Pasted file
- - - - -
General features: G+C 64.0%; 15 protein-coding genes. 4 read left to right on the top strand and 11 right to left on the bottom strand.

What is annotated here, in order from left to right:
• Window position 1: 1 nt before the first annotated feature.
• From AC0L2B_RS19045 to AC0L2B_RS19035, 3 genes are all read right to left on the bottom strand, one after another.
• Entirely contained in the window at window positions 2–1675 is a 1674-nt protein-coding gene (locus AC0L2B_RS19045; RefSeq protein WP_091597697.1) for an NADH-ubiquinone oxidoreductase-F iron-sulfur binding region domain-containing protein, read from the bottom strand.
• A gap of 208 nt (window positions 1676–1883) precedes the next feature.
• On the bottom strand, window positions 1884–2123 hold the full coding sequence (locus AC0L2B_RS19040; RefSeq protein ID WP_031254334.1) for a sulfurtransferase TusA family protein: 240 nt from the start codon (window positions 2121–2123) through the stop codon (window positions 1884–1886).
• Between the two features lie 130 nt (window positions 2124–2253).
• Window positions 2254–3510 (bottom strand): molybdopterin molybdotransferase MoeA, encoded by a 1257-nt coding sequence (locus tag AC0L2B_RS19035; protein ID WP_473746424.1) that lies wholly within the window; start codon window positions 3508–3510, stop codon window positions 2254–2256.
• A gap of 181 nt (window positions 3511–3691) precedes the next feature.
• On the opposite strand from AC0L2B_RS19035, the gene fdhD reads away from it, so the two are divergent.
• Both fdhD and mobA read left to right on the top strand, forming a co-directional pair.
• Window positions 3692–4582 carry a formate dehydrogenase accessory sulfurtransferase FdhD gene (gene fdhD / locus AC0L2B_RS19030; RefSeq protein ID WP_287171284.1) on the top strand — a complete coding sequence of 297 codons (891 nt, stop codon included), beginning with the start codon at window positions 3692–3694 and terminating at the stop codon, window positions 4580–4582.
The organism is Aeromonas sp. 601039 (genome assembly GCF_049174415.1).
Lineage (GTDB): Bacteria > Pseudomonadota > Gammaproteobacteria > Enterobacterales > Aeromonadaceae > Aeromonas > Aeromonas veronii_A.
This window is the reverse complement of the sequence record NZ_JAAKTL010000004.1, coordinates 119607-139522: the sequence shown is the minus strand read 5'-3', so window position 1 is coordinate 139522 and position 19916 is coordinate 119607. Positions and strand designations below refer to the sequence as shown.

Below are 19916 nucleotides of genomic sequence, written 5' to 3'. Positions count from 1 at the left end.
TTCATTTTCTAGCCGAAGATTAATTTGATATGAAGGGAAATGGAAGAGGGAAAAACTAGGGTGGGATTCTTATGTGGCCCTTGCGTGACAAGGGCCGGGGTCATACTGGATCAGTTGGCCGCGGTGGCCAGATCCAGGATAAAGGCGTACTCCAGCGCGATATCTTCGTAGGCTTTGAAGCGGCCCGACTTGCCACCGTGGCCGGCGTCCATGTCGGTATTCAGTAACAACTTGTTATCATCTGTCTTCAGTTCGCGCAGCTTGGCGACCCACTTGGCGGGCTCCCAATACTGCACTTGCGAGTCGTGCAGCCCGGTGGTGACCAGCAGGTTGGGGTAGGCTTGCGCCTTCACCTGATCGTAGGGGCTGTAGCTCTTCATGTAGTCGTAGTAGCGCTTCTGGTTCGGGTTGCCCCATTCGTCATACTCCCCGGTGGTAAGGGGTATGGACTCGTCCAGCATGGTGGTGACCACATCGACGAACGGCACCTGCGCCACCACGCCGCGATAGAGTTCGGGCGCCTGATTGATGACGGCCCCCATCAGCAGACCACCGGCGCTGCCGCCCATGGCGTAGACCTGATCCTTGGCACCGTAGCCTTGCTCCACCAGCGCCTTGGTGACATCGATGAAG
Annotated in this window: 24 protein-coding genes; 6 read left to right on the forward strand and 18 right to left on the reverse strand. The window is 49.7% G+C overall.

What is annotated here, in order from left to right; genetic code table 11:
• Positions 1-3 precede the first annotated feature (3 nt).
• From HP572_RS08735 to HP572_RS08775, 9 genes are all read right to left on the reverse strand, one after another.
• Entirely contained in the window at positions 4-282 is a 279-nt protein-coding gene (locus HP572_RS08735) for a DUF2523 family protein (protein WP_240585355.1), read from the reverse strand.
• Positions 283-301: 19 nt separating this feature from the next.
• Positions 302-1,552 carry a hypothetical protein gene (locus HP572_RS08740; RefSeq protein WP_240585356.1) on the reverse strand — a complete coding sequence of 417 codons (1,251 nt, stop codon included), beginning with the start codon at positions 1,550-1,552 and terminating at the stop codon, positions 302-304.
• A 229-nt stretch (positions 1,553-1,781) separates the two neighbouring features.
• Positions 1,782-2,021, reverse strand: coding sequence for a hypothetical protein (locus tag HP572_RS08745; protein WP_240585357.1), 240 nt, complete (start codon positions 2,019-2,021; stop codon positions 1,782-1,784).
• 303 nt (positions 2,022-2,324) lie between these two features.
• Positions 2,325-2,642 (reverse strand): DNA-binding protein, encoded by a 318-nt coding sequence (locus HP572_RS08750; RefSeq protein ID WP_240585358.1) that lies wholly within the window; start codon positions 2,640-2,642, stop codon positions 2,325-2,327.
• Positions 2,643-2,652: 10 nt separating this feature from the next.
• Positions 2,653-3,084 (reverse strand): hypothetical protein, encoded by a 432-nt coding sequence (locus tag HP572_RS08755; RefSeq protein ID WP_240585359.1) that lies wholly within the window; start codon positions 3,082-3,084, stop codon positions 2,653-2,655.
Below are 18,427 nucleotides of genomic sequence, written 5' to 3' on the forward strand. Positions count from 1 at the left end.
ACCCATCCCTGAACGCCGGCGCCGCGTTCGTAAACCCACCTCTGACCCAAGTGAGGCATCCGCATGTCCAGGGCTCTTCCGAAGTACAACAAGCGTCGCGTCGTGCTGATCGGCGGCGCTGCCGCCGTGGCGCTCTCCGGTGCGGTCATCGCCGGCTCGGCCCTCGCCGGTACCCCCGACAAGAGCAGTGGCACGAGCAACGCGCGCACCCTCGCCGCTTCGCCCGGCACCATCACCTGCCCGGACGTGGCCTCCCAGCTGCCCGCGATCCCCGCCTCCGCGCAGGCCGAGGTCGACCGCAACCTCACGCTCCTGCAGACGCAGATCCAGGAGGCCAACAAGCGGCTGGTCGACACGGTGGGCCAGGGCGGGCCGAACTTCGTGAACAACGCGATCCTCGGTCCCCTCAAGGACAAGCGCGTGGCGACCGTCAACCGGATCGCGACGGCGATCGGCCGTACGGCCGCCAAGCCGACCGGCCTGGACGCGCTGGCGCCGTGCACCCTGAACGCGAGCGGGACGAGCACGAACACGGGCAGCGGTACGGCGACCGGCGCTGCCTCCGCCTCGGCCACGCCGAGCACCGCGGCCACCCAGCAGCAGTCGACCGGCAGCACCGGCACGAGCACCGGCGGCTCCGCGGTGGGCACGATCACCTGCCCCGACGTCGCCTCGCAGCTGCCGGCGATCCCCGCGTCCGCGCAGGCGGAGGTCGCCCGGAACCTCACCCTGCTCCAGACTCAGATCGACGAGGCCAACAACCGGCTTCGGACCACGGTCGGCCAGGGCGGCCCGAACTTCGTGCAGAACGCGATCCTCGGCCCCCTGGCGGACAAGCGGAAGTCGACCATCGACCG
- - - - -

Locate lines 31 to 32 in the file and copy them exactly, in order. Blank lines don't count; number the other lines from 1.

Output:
• Positions 2,653-3,084 (reverse strand): hypothetical protein, encoded by a 432-nt coding sequence (locus tag HP572_RS08755; RefSeq protein ID WP_240585359.1) that lies wholly within the window; start codon positions 3,082-3,084, stop codon positions 2,653-2,655.
Below are 18,427 nucleotides of genomic sequence, written 5' to 3' on the forward strand. Positions count from 1 at the left end.